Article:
Wait Total Waited ---------------------------------------- Waited ---------- ------------ db file scattered read 37 0.20 0.72 db file sequential read 94936 0.39 781.52 buffer exterminate 1 0.97 0.97 SQL*Net message to client 1 0.00 0.00 SQL*Net message from client 1 0.05 0.05 ********************************************************************************MERGE INTO test USING test2 new ON (= new.pk) WHEN MATCHED THEN UPDATE SET fk = , fill = --------------------------------------------------------------------------- | Id | Operation | Name | Rows | Bytes |Temp Spc| Cost (%CPU)| --------------------------------------------------------------------------- | 0 | MERGE STATEMENT | | 95331 | 7261K| | 46318 (3)| | 1 | MERGE | TEST | | | | | | 2 | VIEW | | | | | | | 3 | HASH JOIN | | 95331 | 8937K| 5592K| 46318 (3)| | 4 | TABLE ACCESS FULL| TEST2 | 95331 | 4468K| | 170 (3)| | 5 | TABLE ACCESS FULL| TEST | 10M| 458M| | 16949 (4)| --------------------------------------------------------------------------- call count cpu elapsed disk query current rows ------- ------ -------- ---------- ---------- ---------- ---------- ---------- Parse 1 0.03 0.40 1 4 1 0 Execute 1 54.50 123.48 94547 82411 533095 100000 Fetch 0 0.00 0.00 0 0 0 0 ------- ------ -------- ---------- ---------- ---------- ---------- ---------- total 2 54.53 123.88 94548 82415 533096 100000 Misses in library cache during parse: 1 Optimizer mode: ALL_ROWS Parsing user id: 140 Rows Row Source Operation ------- --------------------------------------------------- 1 MERGE TEST (cr=82411 pr=94547 pw=0 time=123480418 us) 100000 VIEW (cr=75424 pr=74949 pw=0 time=48081374 us) 100000 HASH JOIN (cr=75424 pr=74949 pw=0 time=47981370 us) 100000 TABLE ACCESS FULL TEST2 (cr=750 pr=335 pw=0 time=1207771 us) 9999999 TABLE ACCESS FULL TEST (cr=74674 pr=74614 pw=0 time=10033917 us) Elapsed times include waiting on following events: Event waited on Times Max.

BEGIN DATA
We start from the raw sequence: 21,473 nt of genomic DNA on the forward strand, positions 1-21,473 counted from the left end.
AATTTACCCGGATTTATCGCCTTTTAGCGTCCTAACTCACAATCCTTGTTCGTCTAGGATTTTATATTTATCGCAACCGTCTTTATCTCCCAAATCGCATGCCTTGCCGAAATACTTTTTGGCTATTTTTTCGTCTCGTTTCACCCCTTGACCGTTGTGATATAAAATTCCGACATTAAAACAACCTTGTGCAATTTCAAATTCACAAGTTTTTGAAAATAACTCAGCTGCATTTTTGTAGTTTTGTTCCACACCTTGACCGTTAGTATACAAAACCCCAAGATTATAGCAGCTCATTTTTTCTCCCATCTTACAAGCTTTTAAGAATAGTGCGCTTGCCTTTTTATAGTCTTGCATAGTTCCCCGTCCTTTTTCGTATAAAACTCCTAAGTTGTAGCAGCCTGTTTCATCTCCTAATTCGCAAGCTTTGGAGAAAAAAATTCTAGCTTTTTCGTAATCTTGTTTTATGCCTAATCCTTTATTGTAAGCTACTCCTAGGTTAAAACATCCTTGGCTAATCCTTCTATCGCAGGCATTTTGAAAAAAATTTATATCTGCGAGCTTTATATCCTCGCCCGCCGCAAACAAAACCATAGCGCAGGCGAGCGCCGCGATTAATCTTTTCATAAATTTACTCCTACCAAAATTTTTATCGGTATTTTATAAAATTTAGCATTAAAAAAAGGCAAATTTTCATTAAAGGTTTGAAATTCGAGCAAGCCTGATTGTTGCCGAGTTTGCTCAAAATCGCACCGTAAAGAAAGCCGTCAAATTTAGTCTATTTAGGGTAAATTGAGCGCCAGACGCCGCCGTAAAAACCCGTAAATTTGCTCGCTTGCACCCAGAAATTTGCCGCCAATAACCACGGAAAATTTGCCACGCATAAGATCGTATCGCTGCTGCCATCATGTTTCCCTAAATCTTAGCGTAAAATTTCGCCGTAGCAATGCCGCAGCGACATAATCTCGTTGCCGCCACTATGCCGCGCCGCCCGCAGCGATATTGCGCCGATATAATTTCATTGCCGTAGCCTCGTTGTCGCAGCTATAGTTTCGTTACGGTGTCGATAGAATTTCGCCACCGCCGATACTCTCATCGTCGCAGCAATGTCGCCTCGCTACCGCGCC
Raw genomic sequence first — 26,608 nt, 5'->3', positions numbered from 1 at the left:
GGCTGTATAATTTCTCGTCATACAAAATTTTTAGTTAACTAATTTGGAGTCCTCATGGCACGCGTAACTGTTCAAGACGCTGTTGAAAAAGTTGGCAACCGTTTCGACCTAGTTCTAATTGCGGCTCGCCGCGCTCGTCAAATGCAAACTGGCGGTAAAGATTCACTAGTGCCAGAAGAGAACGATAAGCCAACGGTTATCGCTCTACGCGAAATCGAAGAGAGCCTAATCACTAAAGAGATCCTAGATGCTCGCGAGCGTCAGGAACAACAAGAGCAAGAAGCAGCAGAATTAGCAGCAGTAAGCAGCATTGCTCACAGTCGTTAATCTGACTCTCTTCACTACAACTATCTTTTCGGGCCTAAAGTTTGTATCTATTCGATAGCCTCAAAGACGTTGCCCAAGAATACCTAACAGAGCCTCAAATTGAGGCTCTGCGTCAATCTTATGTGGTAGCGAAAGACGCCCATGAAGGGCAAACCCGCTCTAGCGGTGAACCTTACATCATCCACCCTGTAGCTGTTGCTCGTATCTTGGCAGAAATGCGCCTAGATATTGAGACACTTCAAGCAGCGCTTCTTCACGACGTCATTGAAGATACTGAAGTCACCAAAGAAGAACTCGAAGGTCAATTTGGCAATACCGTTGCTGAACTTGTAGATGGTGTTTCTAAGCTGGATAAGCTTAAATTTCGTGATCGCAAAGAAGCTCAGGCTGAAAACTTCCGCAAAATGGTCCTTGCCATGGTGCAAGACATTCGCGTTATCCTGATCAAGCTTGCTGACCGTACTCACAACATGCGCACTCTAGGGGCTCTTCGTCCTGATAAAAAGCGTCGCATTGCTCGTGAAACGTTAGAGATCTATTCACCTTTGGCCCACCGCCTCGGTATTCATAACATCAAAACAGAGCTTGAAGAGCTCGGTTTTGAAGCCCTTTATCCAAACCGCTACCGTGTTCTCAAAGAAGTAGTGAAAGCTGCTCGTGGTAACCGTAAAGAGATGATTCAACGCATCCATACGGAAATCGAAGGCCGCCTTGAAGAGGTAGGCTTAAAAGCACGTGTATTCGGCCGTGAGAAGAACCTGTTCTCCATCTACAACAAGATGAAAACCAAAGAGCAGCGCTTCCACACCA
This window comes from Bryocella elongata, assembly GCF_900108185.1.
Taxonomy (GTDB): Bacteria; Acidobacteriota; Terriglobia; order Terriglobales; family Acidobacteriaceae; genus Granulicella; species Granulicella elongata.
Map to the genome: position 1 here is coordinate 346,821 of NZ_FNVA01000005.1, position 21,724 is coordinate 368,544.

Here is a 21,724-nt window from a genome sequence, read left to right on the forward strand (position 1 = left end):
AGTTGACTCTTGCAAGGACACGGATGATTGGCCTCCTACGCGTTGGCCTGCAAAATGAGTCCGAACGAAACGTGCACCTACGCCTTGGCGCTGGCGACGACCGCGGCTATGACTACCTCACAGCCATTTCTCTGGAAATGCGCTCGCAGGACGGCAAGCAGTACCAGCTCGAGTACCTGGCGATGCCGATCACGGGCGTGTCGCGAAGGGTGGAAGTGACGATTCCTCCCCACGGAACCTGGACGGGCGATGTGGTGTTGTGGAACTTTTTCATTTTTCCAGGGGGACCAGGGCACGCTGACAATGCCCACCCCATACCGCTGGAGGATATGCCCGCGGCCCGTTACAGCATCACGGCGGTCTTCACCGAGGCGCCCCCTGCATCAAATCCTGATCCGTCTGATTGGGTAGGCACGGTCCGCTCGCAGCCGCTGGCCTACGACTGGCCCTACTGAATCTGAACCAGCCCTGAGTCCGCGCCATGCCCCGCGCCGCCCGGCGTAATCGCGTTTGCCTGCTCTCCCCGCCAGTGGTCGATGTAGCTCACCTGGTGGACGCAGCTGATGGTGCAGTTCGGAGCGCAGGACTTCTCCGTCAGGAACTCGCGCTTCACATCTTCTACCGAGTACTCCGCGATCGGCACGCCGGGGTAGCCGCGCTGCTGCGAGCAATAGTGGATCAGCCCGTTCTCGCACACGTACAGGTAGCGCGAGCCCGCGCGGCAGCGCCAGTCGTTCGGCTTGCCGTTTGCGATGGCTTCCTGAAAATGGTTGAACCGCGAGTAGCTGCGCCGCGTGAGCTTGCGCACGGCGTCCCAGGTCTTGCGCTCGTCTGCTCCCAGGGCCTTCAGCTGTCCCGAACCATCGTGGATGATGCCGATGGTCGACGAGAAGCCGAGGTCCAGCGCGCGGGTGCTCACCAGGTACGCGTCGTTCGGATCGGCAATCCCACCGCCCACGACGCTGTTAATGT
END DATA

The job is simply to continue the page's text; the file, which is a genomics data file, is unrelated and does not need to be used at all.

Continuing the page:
Wait Total Waited ---------------------------------------- Waited ---------- ------------ db file sequential read 19606 0.37 41.24 db file scattered read 4720 0.52 34.20 SQL*Net message to client 1 0.00 0.00 SQL*Net message from client 1 0.03 0.03 That's a pretty significant difference: the same method (MERGE) is 6-7 times faster when performed as a Hash Join.